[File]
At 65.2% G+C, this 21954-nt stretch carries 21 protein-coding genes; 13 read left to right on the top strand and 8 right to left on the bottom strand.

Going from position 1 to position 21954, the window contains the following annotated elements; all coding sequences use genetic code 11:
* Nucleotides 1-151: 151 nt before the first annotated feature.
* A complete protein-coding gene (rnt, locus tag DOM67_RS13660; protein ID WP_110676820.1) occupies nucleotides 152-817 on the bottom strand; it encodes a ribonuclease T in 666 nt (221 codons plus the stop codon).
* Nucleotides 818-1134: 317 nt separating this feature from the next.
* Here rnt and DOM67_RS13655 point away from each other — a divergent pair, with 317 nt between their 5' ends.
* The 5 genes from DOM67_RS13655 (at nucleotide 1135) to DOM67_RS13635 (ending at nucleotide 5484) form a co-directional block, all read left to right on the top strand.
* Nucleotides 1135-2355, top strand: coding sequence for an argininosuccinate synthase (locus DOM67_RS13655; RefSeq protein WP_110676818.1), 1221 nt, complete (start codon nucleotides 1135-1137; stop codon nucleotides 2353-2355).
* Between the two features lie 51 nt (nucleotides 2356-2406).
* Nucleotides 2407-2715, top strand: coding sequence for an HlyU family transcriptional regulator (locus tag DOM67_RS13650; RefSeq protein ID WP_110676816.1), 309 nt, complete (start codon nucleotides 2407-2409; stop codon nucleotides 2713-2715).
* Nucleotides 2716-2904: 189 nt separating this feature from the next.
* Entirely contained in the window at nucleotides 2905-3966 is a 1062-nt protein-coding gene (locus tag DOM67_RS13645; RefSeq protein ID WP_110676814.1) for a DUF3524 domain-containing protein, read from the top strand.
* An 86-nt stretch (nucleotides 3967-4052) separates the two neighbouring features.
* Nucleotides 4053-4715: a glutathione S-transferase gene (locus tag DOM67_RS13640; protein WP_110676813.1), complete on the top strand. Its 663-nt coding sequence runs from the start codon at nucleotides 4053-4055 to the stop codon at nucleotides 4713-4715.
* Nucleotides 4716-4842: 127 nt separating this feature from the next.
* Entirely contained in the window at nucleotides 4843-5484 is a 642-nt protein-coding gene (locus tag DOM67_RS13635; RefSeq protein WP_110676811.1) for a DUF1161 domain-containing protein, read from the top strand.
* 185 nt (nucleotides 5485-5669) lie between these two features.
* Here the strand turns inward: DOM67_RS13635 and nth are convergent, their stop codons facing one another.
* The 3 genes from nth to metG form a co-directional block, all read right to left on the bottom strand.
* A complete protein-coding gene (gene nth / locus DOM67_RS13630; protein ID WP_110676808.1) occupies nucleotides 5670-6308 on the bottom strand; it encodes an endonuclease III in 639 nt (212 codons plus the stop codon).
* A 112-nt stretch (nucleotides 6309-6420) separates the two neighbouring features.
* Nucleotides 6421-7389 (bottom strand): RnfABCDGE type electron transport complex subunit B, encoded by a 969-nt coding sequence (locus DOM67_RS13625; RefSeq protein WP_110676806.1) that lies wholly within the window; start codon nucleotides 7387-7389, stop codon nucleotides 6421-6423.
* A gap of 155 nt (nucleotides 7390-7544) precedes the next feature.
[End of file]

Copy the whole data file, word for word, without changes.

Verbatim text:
At 65.2% G+C, this 21954-nt stretch carries 21 protein-coding genes; 13 read left to right on the top strand and 8 right to left on the bottom strand.

Going from position 1 to position 21954, the window contains the following annotated elements; all coding sequences use genetic code 11:
* Nucleotides 1-151: 151 nt before the first annotated feature.
* A complete protein-coding gene (rnt, locus tag DOM67_RS13660; protein ID WP_110676820.1) occupies nucleotides 152-817 on the bottom strand; it encodes a ribonuclease T in 666 nt (221 codons plus the stop codon).
* Nucleotides 818-1134: 317 nt separating this feature from the next.
* Here rnt and DOM67_RS13655 point away from each other — a divergent pair, with 317 nt between their 5' ends.
* The 5 genes from DOM67_RS13655 (at nucleotide 1135) to DOM67_RS13635 (ending at nucleotide 5484) form a co-directional block, all read left to right on the top strand.
* Nucleotides 1135-2355, top strand: coding sequence for an argininosuccinate synthase (locus DOM67_RS13655; RefSeq protein WP_110676818.1), 1221 nt, complete (start codon nucleotides 1135-1137; stop codon nucleotides 2353-2355).
* Between the two features lie 51 nt (nucleotides 2356-2406).
* Nucleotides 2407-2715, top strand: coding sequence for an HlyU family transcriptional regulator (locus tag DOM67_RS13650; RefSeq protein ID WP_110676816.1), 309 nt, complete (start codon nucleotides 2407-2409; stop codon nucleotides 2713-2715).
* Nucleotides 2716-2904: 189 nt separating this feature from the next.
* Entirely contained in the window at nucleotides 2905-3966 is a 1062-nt protein-coding gene (locus tag DOM67_RS13645; RefSeq protein ID WP_110676814.1) for a DUF3524 domain-containing protein, read from the top strand.
* An 86-nt stretch (nucleotides 3967-4052) separates the two neighbouring features.
* Nucleotides 4053-4715: a glutathione S-transferase gene (locus tag DOM67_RS13640; protein WP_110676813.1), complete on the top strand. Its 663-nt coding sequence runs from the start codon at nucleotides 4053-4055 to the stop codon at nucleotides 4713-4715.
* Nucleotides 4716-4842: 127 nt separating this feature from the next.
* Entirely contained in the window at nucleotides 4843-5484 is a 642-nt protein-coding gene (locus tag DOM67_RS13635; RefSeq protein WP_110676811.1) for a DUF1161 domain-containing protein, read from the top strand.
* 185 nt (nucleotides 5485-5669) lie between these two features.
* Here the strand turns inward: DOM67_RS13635 and nth are convergent, their stop codons facing one another.
* The 3 genes from nth to metG form a co-directional block, all read right to left on the bottom strand.
* A complete protein-coding gene (gene nth / locus DOM67_RS13630; protein ID WP_110676808.1) occupies nucleotides 5670-6308 on the bottom strand; it encodes an endonuclease III in 639 nt (212 codons plus the stop codon).
* A 112-nt stretch (nucleotides 6309-6420) separates the two neighbouring features.
* Nucleotides 6421-7389 (bottom strand): RnfABCDGE type electron transport complex subunit B, encoded by a 969-nt coding sequence (locus DOM67_RS13625; RefSeq protein WP_110676806.1) that lies wholly within the window; start codon nucleotides 7387-7389, stop codon nucleotides 6421-6423.
* A gap of 155 nt (nucleotides 7390-7544) precedes the next feature.